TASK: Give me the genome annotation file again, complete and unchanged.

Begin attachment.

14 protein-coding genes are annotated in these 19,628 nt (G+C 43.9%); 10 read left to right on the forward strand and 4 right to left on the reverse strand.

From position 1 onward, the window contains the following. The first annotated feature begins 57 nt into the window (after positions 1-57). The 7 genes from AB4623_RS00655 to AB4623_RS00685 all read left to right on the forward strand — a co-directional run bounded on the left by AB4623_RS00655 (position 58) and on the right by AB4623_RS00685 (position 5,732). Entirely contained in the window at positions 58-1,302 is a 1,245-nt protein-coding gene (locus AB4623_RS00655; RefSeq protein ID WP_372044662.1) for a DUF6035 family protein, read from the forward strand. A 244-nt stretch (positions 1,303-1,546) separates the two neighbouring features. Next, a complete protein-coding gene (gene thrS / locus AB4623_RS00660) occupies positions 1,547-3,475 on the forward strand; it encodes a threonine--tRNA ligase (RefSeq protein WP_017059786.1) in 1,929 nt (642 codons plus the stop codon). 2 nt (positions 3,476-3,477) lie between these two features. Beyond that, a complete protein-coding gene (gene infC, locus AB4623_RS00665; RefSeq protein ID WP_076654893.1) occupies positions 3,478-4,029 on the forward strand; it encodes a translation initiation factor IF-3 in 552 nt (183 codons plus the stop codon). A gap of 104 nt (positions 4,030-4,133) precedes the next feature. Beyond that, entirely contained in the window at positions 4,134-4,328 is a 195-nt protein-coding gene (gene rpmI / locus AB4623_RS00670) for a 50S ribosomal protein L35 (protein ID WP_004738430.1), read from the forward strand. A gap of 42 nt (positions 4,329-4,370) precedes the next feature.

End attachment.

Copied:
14 protein-coding genes are annotated in these 19,628 nt (G+C 43.9%); 10 read left to right on the forward strand and 4 right to left on the reverse strand.

From position 1 onward, the window contains the following. The first annotated feature begins 57 nt into the window (after positions 1-57). The 7 genes from AB4623_RS00655 to AB4623_RS00685 all read left to right on the forward strand — a co-directional run bounded on the left by AB4623_RS00655 (position 58) and on the right by AB4623_RS00685 (position 5,732). Entirely contained in the window at positions 58-1,302 is a 1,245-nt protein-coding gene (locus AB4623_RS00655; RefSeq protein ID WP_372044662.1) for a DUF6035 family protein, read from the forward strand. A 244-nt stretch (positions 1,303-1,546) separates the two neighbouring features. Next, a complete protein-coding gene (gene thrS / locus AB4623_RS00660) occupies positions 1,547-3,475 on the forward strand; it encodes a threonine--tRNA ligase (RefSeq protein WP_017059786.1) in 1,929 nt (642 codons plus the stop codon). 2 nt (positions 3,476-3,477) lie between these two features. Beyond that, a complete protein-coding gene (gene infC, locus AB4623_RS00665; RefSeq protein ID WP_076654893.1) occupies positions 3,478-4,029 on the forward strand; it encodes a translation initiation factor IF-3 in 552 nt (183 codons plus the stop codon). A gap of 104 nt (positions 4,030-4,133) precedes the next feature. Beyond that, entirely contained in the window at positions 4,134-4,328 is a 195-nt protein-coding gene (gene rpmI / locus AB4623_RS00670) for a 50S ribosomal protein L35 (protein ID WP_004738430.1), read from the forward strand. A gap of 42 nt (positions 4,329-4,370) precedes the next feature.